After less than three hours of deliberation on Thursday morning, former Angels communications director Eric Kay was found guilty by a Texas jury of distributing the opioids that led to the death of pitcher Tyler Skaggs in 2019.
BREAKING: Jury finds Eric Kay GUILTY for distributing fentanyl and causing the death of Tyler Skaggs.— T.J. Quinn (@TJQuinnESPN) February 17, 2022
Skaggs was found dead in his hotel room in Southlake, Texas on July 1, 2019 after the team arrived there prior to a series against the Texas Rangers. Kay was indicted by a federal grand jury on October 15 of that year. After numerous different delays, his trial finally began nine days ago on February 8.
After seven days of testimony that, among other things, revealed that Kay gave opioids to numerous other Angels players during his time with the club, the 12-person jury ruled that Kay distributed counterfeit pills laced with fentanyl to Skaggs and that the drugs led to his death beyond a reasonable doubt. They also ruled that it was more likely than not that the transaction took place in the state of Texas, something that the prosecution also had to prove in order to secure a guilty verdict.
Kay’s sentencing will take place on June 28, where he will face a minimum of 20 years in prison and a $1 million dollar fine.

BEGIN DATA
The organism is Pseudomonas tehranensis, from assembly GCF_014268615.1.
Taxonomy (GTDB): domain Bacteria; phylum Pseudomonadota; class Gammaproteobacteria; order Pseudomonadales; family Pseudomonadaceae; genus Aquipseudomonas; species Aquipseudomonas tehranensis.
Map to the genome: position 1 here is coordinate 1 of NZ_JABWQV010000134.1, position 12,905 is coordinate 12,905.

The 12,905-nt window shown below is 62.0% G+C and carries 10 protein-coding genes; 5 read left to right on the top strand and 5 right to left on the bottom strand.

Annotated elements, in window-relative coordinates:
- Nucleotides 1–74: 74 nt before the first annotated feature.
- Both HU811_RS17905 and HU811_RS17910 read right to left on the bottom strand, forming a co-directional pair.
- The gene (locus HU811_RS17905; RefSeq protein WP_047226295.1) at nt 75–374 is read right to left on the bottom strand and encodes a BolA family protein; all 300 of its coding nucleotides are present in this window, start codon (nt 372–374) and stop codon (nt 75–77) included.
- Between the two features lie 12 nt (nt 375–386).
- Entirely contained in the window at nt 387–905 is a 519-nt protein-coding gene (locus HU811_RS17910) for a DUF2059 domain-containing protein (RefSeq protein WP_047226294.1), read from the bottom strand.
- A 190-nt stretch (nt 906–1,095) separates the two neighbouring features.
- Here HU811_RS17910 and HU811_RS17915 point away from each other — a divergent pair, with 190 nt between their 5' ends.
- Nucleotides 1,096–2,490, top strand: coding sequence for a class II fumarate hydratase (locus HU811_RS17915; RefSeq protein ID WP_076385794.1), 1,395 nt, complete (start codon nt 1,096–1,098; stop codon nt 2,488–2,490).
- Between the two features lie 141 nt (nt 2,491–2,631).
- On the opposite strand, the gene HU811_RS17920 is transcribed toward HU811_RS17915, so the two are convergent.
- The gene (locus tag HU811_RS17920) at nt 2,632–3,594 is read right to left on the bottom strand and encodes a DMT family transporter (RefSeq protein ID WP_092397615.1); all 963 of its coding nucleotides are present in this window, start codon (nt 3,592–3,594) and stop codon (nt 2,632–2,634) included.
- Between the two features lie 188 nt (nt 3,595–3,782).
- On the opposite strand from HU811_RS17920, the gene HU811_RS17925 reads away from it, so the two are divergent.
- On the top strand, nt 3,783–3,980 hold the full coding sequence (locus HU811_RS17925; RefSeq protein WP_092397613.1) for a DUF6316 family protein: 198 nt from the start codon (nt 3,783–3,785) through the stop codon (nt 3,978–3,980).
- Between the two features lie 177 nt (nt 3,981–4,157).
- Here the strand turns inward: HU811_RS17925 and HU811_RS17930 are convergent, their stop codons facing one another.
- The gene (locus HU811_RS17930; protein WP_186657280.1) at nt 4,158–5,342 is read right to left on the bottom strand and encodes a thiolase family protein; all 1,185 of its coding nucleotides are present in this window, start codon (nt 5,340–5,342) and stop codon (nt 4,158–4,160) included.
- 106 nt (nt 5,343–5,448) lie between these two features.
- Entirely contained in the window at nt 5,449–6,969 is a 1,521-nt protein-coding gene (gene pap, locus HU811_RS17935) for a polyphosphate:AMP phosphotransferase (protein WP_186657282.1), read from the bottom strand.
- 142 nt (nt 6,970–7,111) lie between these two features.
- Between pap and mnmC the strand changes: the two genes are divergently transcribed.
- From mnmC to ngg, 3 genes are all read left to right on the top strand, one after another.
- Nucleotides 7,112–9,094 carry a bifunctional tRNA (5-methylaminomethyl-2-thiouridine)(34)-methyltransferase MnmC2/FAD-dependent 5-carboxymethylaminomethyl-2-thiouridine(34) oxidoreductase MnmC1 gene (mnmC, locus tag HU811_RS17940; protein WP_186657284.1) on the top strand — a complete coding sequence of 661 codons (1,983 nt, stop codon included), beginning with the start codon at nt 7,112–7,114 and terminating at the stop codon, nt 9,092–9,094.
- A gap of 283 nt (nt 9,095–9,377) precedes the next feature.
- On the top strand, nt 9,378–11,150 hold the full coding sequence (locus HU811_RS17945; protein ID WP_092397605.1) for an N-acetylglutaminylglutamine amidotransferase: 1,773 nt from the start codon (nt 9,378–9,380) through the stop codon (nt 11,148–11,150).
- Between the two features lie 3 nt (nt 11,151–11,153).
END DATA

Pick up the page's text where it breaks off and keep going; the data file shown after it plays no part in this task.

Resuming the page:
Sentencing set for June 28. Kay is being taken into custody. His family stunned silence. Tyler Skaggs' wife Carli and mother Debbie Hetman crying and hugging each other.— T.J. Quinn (@TJQuinnESPN) February 17, 2022
On behalf of the entire Angels organization, we are saddened by the devastating heartache that surrounds this tragedy, especially for the Skaggs family. Our compassion goes out to all families and individuals that have been impacted.
The players’ testimony was incredibly difficult for our organization to hear, and it is a reminder that too often drug use and addiction are hidden away. From the moment we learned of Tyler’s death, our focus has been to fully understand the circumstances that led to this tragedy.
We are thankful that Major League Baseball and the Major League Baseball Players Association have taken the important step to update their drug policies for players using opioids so that they can receive help.
“We are grateful to the government and the jury for seeing this important case through to the right verdict. Tyler was the light of our family. He is gone, and nothing can ever bring him back. We are relieved that justice was served, although today is a painful reminder of the worst day in the life of our family.”
The trial showed Eric Kay’s drug trafficking was known to numerous people in the Angels organization, and it resulted in the tragic and unnecessary death of one of their most popular players. We have no doubt that the Angels knew what Eric Kay was doing, and the team is morally and legally responsible for his conduct. In the upcoming civil cases, we are looking forward to holding the team accountable. While this verdict is the beginning of seeing justice served, it is a painful reminder of a very sad say in the life of Tyler’s family. It is obviously a bad day for the Angels, who have given a black eye to our National Pastime. I am confident that Major League Baseball will give this important issue the attention and corrective measures it deserves.